QDRO's: Tax-Free Distributions of Retirement Assets Incident to a Divorce

Written By: Ed Hrunek, CDFA, EA

QDRO - Tax-free Distributions of Retirement Assets Incident to a Divorce

A QDRO here, a QDRO there, everywhere a QDRO. Walking off the green golfers announce their scores – one guy says “bogey,” one guy says “birdie” and another says “QDRO.” What the heck is a “QDRO?” It is not a golfing term. A QDRO is a “qualified domestic relations order.”

Divorcing couples face a myriad of challenges when attempting to attain an equitable settlement. They have decided on who gets custody of the children, who gets the marital home, who gets the wedding album and they finally agree on the division of the rest of their marital estate. Then a light bulb goes on “what about the retirement accounts?” How are we to divide these assets? This is where a QDRO comes into play.

A QDRO is a court order, which creates or recognizes the existence of an alternate payee’s right to, or assigns to an alternate payee the right to, receive all or a portion of the benefits payable with respect to a participant under a qualified retirement plan. The domestic relations order is “qualified” by the retirement plan administrator upon the plan administrator’s determination that the order meets the plan’s rules for segregation.

There are two basic types of qualified plans to which QDRO’s apply:

  1. Defined benefit plans
  2. Defined contribution plans (401k and profit sharing plans)

QDRO’s do not relate to plans not covered by the employee retirement income security act of 1974 (ERISA):

  • State and municipal retirement plans
  • Federal retirement plans (civil service retirement system)
  • Federal employees retirement system (FERS)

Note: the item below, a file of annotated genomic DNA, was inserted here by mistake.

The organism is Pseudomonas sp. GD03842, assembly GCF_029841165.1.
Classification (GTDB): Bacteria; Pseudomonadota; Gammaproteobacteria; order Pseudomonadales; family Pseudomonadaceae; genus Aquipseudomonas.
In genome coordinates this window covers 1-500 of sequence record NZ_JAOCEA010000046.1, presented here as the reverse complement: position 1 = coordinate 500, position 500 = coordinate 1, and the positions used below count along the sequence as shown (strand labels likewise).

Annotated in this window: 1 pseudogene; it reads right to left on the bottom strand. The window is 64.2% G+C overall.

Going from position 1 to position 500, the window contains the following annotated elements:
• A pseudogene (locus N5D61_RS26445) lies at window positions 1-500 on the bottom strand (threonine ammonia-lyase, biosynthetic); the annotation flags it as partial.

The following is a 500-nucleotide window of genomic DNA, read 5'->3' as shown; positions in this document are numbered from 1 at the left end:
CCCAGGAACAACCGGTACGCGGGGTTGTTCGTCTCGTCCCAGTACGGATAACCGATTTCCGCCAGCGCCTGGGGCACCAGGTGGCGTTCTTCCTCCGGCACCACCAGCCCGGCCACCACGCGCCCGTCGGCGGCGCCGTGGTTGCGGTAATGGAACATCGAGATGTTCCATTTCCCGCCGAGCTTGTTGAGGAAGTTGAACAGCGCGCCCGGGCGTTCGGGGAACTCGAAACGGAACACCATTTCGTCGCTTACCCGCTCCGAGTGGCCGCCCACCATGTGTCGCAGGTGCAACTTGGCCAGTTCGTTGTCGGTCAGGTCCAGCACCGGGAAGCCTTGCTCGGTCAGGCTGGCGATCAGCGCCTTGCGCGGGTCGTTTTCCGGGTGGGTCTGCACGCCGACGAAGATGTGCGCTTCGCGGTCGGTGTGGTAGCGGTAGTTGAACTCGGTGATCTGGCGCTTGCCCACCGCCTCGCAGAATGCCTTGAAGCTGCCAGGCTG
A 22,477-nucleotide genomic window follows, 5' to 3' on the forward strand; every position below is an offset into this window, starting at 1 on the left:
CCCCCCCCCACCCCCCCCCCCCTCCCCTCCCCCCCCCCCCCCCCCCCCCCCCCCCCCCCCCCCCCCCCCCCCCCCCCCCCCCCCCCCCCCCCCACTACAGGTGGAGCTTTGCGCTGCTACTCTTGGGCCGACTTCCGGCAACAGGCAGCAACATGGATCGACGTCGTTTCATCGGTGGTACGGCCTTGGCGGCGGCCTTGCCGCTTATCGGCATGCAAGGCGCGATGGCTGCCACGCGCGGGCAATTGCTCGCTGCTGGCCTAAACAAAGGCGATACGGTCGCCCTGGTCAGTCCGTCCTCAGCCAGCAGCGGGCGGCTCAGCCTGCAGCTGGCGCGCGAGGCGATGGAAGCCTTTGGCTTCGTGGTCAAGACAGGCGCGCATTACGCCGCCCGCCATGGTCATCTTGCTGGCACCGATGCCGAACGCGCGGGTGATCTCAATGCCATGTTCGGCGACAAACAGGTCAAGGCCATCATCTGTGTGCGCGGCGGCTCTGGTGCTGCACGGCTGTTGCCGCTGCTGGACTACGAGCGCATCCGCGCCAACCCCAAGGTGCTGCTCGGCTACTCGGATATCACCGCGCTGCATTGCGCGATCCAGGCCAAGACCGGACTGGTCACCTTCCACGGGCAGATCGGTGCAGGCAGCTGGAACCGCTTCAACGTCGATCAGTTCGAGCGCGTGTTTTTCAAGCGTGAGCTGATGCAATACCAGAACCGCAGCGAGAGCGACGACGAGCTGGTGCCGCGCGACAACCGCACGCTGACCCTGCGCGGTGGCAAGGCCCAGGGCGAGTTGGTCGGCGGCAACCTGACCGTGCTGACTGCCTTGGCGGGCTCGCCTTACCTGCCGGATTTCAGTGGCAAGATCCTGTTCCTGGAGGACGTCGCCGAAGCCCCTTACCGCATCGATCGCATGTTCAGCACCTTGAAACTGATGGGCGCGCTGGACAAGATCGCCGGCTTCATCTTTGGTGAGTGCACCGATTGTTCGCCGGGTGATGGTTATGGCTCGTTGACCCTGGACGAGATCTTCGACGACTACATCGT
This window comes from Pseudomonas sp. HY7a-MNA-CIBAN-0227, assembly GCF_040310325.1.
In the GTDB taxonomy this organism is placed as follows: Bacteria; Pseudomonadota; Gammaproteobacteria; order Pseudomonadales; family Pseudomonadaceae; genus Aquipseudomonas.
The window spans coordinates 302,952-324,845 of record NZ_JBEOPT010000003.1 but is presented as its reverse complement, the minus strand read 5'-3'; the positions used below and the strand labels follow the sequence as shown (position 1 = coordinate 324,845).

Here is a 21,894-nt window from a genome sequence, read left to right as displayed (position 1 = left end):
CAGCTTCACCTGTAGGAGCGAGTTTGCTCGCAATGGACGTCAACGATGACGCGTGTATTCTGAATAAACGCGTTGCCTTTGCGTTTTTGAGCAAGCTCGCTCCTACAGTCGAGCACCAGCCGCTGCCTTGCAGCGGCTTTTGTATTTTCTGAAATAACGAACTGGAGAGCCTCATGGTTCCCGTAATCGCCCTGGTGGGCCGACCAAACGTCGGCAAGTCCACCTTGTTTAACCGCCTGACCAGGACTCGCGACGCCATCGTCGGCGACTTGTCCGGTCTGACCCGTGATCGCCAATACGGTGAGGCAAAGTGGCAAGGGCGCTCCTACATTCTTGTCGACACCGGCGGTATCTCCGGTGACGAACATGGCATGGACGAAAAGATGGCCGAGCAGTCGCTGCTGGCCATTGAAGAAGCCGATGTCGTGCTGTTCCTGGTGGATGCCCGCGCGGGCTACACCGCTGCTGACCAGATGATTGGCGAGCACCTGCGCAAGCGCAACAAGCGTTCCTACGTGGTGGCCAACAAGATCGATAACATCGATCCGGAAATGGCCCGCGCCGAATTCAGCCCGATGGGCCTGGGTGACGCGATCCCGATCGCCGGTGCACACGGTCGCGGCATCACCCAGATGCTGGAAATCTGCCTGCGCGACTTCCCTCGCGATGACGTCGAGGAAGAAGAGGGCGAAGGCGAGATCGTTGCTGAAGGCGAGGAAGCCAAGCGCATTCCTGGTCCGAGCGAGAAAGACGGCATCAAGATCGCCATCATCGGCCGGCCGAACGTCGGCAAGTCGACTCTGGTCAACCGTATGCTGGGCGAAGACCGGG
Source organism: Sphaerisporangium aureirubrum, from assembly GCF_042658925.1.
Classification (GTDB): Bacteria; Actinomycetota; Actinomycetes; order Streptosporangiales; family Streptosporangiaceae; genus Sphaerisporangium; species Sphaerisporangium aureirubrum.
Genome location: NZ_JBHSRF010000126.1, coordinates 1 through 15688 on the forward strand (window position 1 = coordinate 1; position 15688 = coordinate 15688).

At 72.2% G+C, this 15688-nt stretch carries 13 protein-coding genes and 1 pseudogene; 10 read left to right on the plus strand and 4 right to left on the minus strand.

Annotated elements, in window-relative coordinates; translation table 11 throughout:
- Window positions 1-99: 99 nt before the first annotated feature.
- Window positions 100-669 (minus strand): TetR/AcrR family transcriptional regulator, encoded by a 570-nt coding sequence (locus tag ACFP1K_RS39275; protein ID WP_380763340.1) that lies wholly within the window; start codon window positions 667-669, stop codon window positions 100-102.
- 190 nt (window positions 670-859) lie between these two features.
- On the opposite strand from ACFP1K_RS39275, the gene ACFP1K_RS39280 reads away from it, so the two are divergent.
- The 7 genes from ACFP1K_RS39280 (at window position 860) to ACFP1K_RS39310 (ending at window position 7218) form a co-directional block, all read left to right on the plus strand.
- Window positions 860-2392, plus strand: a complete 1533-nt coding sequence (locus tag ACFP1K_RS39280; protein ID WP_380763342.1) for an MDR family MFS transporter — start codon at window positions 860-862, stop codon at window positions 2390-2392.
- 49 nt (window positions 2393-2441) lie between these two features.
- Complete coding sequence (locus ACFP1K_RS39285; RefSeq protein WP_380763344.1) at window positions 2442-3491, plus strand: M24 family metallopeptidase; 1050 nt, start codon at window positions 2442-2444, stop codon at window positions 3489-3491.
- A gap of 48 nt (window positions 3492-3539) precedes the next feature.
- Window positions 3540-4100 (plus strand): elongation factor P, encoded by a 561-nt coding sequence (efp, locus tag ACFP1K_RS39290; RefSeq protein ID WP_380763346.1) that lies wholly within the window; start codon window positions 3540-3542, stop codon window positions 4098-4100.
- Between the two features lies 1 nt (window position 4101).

• Thrift savings plans (TSP)
  • Individual retirement accounts (IRAs, SEP-IRA and KEOGH)
  • Deferred compensation plans

QDRO’s must contain certain information:

  • Full name, mailing address of the participant and that of the alternate payee (i.e. spouse)
  • Social security numbers of the parties
  • Formal name of the plan
  • The amount payable to the alternate payee

In order for the distribution (payment) to be tax-free to the alternate payee, the alternate payee must deposit the distribution into another qualified retirement plan or into an individual retirement plan. If the alternate payee does not reinvest the distribution, he/she will pay federal income tax at ordinary tax rates on the amount not reinvested. The alternate payee will receive a 1099-R indicating the amount of the distribution. Any amounts not rolled over are not subject to the 10% early withdrawal penalty. Non-spouse alternate payees are not allowed this rollover provision and are not subject to the 10% penalty. Currently, the state of Illinois does not tax retirement benefits, therefore any distributions not rolled over are tax-free.

A qualified domestic relations order, when properly executed, is an excellent option when dividing retirement plans and deferring income taxes.  Remember, it is imperative that all QDRO’s contain the correct wording for them to work effectively.

For more information related to QDRO's or other divorce specific tax questions, please contact Ed Hrunek, at 847-956-1040.

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